Juvenile Justice Clinic
The Juvenile Justice Clinic was founded in 1973, a mere six years after the Supreme Court extended the right to counsel and procedural due process to children in its landmark case In re Gault.
One of the first law school-based clinics specializing in children’s issues, the Juvenile Justice Clinic sought to fulfill the mandate of the Gault decision, expand the legal rights of children and ensure that children are protected from maltreatment by their parents or the government.
In its early years, the Clinic handled all types of cases involving children, delinquency, education, and child neglect and abuse among others, and helped to formulate policy at the local and national levels. Over time, the Clinic’s focus narrowed to handling only delinquency cases and education cases.
Juvenile Justice Initiative
In 2015, the faculty of the Juvenile Justice Clinic expanded the reach of the Clinic by establishing the Georgetown Law Juvenile Justice Initiative. The Initiative is designed to explore and advance new policies and programs to assist young people and to train juvenile defenders across the nation as the Clinic continues its core mission of educating law students and representing youth accused of crime. Operating at the National, Regional, and Local level with a primary focus on Racial Justice, the mission of the Juvenile Justice Initiative is to advocate for a smaller, better, and more just juvenile legal system in the District of Columbia, the Mid-Atlantic region, and across the country.
April 22, 2022
"The very first word that popped in my head is the trauma," Kristin Henning said. "The research shows that black and brown children who live in heavily surveilled neighborhoods, and who have frequent stops and frisk by the police, report high rates of fear, anxiety, depression, hopelessness, they become hyper vigilant. And they began to distrust police officers, they began to question the legitimacy of policing as an institution. … So the reality is we're doing more harm than good." Click the link to read more and watch the interview.
April 20, 2022
The superpredator myth infected our legal system even when judges didn’t invoke it openly. Kristin Henning, a law professor at Georgetown and the author of “The Rage of Innocence: How America Criminalizes Black Youth,” told us: “Looking back to cases from the 1990s, you won’t see too many judges use the word ‘superpredator,’ but it was definitely in the air. You can see it in the juvenile transfer laws that allowed young people to be tried as adults and in the long sentences many teenagers got. They all stem from that same idea that Black children must be feared and controlled. The Belcher opinion rejects that way of thinking.”
Clink the link to read the full article.
March 3, 2022
"As a country, we tend to make decisions that are reactionary based on one or two high-profile incidents, instead of following the evidence and research on what is most effective and equitable." - Kristin Henning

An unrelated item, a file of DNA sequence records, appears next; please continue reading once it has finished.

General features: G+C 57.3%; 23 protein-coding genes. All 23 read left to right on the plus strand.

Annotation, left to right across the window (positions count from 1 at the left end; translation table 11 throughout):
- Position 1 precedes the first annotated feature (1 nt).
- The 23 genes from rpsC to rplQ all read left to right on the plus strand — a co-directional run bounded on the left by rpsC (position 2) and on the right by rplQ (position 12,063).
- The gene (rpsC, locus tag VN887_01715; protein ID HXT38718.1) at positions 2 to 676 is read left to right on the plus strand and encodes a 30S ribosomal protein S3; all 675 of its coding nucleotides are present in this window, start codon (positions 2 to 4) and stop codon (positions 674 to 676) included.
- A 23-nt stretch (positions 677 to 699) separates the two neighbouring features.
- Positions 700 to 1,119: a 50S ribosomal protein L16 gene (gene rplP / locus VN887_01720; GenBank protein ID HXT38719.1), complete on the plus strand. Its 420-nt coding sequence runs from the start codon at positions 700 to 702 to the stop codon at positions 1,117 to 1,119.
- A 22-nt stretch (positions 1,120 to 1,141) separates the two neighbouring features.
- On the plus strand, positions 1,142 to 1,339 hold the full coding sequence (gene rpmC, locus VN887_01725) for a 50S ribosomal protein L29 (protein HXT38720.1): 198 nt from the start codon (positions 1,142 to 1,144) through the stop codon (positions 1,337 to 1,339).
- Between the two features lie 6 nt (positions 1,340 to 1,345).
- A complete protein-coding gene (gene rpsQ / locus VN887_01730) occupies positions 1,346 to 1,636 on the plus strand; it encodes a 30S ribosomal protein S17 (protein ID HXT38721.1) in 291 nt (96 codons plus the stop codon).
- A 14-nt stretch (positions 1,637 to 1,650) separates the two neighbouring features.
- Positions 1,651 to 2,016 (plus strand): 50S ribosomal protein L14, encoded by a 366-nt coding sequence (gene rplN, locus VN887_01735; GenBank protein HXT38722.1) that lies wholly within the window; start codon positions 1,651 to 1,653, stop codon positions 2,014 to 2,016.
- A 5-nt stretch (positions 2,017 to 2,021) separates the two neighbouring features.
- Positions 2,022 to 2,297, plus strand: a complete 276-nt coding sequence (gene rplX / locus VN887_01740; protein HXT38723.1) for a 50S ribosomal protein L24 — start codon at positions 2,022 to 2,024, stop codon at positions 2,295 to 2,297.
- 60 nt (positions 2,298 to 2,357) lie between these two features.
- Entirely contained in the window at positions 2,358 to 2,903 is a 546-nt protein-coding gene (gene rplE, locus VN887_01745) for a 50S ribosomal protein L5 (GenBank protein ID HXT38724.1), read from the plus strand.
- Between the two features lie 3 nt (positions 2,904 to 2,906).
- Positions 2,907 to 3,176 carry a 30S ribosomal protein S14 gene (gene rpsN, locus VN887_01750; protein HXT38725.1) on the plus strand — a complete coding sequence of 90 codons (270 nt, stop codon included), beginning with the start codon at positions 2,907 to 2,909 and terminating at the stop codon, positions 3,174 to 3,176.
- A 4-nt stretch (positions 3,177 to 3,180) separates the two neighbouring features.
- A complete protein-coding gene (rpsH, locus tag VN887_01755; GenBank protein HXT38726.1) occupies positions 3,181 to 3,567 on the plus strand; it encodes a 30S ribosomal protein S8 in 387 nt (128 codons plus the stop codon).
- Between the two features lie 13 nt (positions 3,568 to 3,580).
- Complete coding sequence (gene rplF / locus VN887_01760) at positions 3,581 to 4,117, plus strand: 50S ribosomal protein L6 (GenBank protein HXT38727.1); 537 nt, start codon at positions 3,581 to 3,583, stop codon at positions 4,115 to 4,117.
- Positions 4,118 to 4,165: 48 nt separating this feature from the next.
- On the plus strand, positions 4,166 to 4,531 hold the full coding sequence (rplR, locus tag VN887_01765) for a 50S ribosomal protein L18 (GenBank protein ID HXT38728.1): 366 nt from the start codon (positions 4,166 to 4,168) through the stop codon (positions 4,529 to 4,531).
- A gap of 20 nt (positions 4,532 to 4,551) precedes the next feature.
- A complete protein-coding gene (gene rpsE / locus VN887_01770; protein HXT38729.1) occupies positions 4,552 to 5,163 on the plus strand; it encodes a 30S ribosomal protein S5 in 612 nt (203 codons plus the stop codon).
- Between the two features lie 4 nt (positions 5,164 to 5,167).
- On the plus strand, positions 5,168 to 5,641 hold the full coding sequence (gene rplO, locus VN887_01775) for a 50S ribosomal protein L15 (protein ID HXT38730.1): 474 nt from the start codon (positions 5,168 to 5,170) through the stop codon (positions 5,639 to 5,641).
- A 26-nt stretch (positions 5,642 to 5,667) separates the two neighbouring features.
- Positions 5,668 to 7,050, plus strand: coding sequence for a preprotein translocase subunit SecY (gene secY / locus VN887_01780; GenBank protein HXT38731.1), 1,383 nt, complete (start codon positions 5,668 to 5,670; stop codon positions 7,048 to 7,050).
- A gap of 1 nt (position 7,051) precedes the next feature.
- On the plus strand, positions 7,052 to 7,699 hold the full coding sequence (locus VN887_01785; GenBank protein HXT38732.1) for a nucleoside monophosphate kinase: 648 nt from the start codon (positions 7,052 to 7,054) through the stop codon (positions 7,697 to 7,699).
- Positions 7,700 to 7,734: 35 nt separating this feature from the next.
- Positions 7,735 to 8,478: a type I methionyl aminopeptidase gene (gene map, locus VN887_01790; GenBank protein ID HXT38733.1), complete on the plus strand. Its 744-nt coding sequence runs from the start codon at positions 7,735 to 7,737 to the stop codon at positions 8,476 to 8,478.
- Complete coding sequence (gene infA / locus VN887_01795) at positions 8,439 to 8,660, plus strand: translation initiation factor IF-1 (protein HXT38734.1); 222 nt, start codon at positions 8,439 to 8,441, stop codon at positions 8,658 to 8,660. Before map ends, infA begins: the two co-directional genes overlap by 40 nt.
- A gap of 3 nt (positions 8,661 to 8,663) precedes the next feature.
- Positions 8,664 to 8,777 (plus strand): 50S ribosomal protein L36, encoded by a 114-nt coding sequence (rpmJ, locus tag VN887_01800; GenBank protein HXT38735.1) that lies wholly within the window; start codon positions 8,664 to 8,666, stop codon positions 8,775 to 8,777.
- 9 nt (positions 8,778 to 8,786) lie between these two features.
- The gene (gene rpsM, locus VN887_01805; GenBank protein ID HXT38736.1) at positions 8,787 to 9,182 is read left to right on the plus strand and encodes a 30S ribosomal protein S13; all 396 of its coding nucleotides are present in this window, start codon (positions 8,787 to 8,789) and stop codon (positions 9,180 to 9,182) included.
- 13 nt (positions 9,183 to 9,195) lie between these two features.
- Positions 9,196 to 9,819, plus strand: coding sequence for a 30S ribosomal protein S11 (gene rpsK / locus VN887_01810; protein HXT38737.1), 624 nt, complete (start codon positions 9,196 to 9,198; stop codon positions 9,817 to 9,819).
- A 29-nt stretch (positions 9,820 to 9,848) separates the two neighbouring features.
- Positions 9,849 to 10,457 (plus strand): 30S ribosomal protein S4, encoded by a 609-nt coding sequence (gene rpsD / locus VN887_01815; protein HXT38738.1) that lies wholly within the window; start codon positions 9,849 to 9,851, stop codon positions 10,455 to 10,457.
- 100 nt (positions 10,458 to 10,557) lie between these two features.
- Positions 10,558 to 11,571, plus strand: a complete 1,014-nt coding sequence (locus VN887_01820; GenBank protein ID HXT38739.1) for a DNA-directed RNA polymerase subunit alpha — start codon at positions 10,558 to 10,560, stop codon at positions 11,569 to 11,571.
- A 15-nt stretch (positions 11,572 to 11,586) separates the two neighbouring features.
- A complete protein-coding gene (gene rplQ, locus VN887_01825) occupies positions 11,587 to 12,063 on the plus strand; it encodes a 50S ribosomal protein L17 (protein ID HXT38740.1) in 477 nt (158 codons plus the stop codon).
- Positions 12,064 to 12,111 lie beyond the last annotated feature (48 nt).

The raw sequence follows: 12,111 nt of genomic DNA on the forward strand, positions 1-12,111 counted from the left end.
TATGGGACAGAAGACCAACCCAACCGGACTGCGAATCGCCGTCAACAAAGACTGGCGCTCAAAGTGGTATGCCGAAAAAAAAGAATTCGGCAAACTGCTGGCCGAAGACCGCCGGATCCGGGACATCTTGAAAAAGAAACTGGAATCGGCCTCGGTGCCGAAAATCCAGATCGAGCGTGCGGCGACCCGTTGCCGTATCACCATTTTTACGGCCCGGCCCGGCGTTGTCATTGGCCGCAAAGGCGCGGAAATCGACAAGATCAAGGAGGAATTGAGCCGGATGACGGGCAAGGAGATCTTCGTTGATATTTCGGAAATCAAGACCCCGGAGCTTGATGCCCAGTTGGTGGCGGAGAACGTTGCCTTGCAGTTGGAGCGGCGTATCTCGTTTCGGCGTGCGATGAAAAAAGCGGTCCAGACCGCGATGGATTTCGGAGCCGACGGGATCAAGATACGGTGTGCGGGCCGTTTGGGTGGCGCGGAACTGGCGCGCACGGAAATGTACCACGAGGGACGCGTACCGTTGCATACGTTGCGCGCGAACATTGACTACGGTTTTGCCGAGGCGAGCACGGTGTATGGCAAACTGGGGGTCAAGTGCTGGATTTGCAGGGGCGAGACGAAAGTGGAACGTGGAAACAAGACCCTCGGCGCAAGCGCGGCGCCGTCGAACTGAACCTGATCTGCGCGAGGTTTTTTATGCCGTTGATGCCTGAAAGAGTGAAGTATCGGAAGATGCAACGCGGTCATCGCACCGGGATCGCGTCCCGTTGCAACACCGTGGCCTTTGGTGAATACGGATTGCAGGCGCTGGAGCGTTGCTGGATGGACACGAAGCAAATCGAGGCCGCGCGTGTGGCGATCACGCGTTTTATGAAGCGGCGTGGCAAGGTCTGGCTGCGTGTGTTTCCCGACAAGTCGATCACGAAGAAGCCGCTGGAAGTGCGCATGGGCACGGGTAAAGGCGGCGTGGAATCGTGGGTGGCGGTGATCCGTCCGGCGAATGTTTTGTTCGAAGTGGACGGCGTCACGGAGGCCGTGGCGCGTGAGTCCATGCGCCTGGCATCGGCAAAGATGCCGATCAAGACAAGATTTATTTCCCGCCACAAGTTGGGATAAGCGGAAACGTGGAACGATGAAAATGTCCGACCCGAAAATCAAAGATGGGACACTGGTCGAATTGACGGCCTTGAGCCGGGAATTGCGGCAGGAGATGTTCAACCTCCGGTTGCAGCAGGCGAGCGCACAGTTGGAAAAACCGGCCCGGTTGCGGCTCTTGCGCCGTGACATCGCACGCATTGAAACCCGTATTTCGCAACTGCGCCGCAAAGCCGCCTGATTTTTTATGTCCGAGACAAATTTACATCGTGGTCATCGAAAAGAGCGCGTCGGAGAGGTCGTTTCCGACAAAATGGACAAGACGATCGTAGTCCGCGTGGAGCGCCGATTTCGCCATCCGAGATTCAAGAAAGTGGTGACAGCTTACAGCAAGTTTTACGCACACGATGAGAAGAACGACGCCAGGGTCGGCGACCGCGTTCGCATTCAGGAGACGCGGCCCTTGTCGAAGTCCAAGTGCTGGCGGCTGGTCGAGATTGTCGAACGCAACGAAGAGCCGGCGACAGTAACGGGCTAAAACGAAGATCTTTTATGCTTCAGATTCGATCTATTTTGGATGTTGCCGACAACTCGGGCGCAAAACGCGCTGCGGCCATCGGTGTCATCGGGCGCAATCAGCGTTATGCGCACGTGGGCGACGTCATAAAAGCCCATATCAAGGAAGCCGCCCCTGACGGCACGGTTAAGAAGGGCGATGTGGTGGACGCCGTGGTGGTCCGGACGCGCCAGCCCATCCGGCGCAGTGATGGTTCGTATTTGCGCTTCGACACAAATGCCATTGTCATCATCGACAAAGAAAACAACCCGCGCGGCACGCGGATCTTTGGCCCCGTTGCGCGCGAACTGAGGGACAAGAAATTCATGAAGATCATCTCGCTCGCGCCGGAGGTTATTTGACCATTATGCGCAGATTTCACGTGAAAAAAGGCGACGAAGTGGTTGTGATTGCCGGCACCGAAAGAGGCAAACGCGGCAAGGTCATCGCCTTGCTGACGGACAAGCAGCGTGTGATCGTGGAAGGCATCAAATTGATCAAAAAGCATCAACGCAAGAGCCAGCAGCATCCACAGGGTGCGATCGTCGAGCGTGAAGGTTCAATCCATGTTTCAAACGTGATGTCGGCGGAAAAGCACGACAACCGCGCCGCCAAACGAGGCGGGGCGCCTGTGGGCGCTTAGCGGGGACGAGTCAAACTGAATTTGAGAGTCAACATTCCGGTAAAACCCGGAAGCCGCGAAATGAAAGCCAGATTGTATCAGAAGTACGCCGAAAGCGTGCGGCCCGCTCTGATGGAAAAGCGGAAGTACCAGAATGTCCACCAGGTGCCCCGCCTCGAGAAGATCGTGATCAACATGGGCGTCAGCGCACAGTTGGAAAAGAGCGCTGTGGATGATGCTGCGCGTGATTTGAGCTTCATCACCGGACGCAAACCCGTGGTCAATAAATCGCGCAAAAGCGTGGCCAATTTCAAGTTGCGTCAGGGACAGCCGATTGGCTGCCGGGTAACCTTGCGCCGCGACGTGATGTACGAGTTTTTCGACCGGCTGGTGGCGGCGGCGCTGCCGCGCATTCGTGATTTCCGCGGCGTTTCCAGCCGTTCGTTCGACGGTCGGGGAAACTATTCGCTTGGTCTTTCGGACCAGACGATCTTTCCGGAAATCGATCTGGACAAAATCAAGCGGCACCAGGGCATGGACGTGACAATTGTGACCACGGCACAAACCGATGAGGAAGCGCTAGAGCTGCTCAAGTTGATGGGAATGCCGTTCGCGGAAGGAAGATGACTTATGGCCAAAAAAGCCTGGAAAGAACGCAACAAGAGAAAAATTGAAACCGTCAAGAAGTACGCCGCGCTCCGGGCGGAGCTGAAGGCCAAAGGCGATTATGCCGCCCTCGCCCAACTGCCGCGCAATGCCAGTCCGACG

January 14, 2022
Click the link to read the full article.
The Rage of Innocence: How America Criminalizes Black Youth is "a serious and thoughtful book about a subject of great importance, and it deserves to be widely read." Click the link to read the full review from The New York Times.
October 29, 2021
Recent headlines out of Tennessee once again tell a disturbing story of judicial authority run amok, with children in the crosshairs. As revealed by ProPublica, a juvenile court judge in Rutherford County, Tennessee, has been locking up almost exclusively Black children, as young as 7 years old, for behavior that is not even a crime. Click the link to read the rest.
October 20, 2021
Kristin Henning, director of the Juvenile Justice Clinic at Georgetown University’s law school, has represented children accused of delinquency for more than 20 years and said many encounters escalate “from zero to 100” in seconds — often because police interpret impulsive adolescent behavior as a threat.
October 12, 2021
“When you are close to the kids, you work with the kids every day, you see that they are just kids, and they’re doing what every other kid does,” she said. “Talking back, being themselves, experimenting, expressing their discomfort, expressing their displeasure about something — that’s what kids do.”
Read more by clicking the link above.
How America Criminalizes Black Youth: A damning ProPublica report delves into one Tennessee judge’s abuse of power after 11 Black elementary school children were arrested and/or detained for a crime that doesn’t exist. Issues of racism in juvenile detention are nothing new, says author Kristin Henning.
October 7, 2021
The Georgetown Juvenile Justice Clinic & Initiative is proud to join 60 other local and national organizations in signing a letter to Mayor Bowser and the DC Council in support of the Redefinition of Child Amendment Act of 2021.
The Redefinition of Child Amendment Act would ensure that all cases involving children who are accused of criminal code violations begin in the developmentally responsive setting of juvenile court. Under this bill, children could still be transferred to adult criminal court, but only after a judge examines the unique circumstances of the youth, their capacity for rehabilitation in the juvenile system, and the interests of the public in transfer. The Redefinition of Child Amendment Act would end the ineffective decades-long practice of having the United States Attorney’s Office directly file accusations against youth in adult criminal court – a practice which has set countless District youth on a path to isolation from their families, denial of rehabilitative services, and punitive supervision.
Additionally, read Georgetown Juvenile Justice Clinic & Initiative Policy Director Eduardo Ferrer's testimony in support of the Act on our Research & Publications page, linked in the sidebar.
September 28, 2021
AVAILABLE NOW: In her new book, Georgetown Juvenile Justice Clinic and Initiative Director Kristin Henning confronts America’s irrational and manufactured fears of Black youth and makes a compelling case that our nation’s obsession with policing and incarcerating Black America begins with Black children. Visit RageOfInnocence.com to learn more, get your copy, and join a book tour event!
September 27, 2021
“The vast majority — 80 percent or more — of crimes committed by children are non-serious crimes,” she says. “We could reduce law enforcement engagement with young people by 80 percent and we would all be fine, but people don’t believe that.”
July 28, 2021
Read the rest of the interview with Georgetown Juvenile Justice Clinic and Initiative Director Kristin Henning in the LA Times.
In "Cops at the Schoolyard Gate," published by Vox, Georgetown Juvenile Justice Clinic & Initiative Director Kristin Henning examines how the number of police officers in schools skyrocketed in recent decades and made for a harrowing education for Black and brown youth. Read this excerpt from The Rage of Innocence by Kristin Henning and pre-order the book at the link below.